News release: Mentored students on a path to succeed with West Virginia GEAR UP’s Student Success Society initiative

Kaci FosterProgram updates

CHARLESTON, W.Va. – West Virginia GEAR UP, a federal program managed by the Higher Education Policy Commission (Commission) that serves nearly 500 high school students as they prepare for education or training after graduation, is celebrating National Mentoring Month by spreading the word about the impact of mentorships in West Virginia. Established in GEAR UP-supported schools in 2016, Student Success Society (SSS) groups are helping students build leadership skills, promote student engagement, and prepare for and succeed in postsecondary education by connecting students with a mentor, or “sponsor,” at their school.

Noting the positive influence of mentors on high school students, Dr. Sarah Armstrong Tucker, the Commission’s Interim Chancellor, said, “Young adults who face an opportunity gap, but have a mentor, are 55 percent more likely to be enrolled in college than those who did not have a mentor. In addition to better school attendance and a better chance of going on to higher education, mentored youth maintain more positive attitudes toward school. These efforts in our GEAR UP high schools are showing incredibly promising results, which we hope to continue building upon.”

For sponsors like Edward Smith at Scott High School in Boone County, this program is helping them reach the state’s broad college attainment goal as outlined in West Virginia’s Climb initiative, which sets a critical target for the West Virginia to arm at least 60 percent of its workforce with an associate degree or higher by 2030.

“The Student Success Society enables us to reach young students at our school and give them a direction educationally and behaviorally. As a sponsor, I want to guide students toward college, university or a trade school. I want students to understand that they have options, while having a support system,” Smith said.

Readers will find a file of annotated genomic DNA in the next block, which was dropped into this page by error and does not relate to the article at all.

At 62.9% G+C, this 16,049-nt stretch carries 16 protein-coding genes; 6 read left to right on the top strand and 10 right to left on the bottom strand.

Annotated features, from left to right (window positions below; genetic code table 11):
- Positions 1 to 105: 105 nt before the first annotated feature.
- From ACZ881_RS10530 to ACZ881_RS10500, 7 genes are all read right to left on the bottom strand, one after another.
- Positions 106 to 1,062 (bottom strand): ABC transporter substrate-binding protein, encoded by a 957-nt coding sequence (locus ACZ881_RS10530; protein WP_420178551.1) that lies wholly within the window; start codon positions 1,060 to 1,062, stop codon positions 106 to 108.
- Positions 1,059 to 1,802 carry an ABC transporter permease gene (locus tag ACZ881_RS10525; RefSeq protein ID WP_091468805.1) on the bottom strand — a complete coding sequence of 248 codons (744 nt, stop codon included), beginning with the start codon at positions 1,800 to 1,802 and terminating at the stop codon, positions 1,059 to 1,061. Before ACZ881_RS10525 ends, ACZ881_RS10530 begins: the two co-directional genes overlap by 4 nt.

The SSS groups are encouraged to design group projects that inform students across the school community about the college experience. At Sherman High School, for example, they hosted an alumni panel discussion that allowed current college students to share their experiences in navigating college life, while participating Scott High School students shared information about financial aid opportunities and the admissions process with their peers during an after-school project. The groups also work to leave a positive imprint on their communities, just as Wahama High School did through a coat drive in Mason County. Others have helped with school beautification projects, collected donations for local animal shelters and the Ronald McDonald House, and much more.

Sponsors and members spend thousands of hours together. Keith Stewart, the principal of Westside High School in Wyoming County, said, “The Student Success Society has become an integral part of Westside High School’s culture. Students who are part of these groups watch out for each other and look forward to projects where they can help others become better. We are so proud of our SSS groups and their sponsors!”

Every January, National Mentoring Month is celebrated across the country to motivate individuals, businesses, government agencies, schools, communities and non-profits to work together in order to increase the number of mentors and assure positive outcomes for young people. The entire month of January is dedicated to highlighting the positive impact of mentors on their mentees’ lives.

“GEAR UP,” which stands for “Gaining Early Awareness and Readiness for Undergraduate Programs,” works to help more students pursue their dreams of earning a college diploma or skill-set certificate. GEAR UP provides intensive educational development services to help students plan, apply and pay for education and training beyond high school.

More information about West Virginia GEAR UP and the Student Success Society initiative can be found at www.wvgearup.org.

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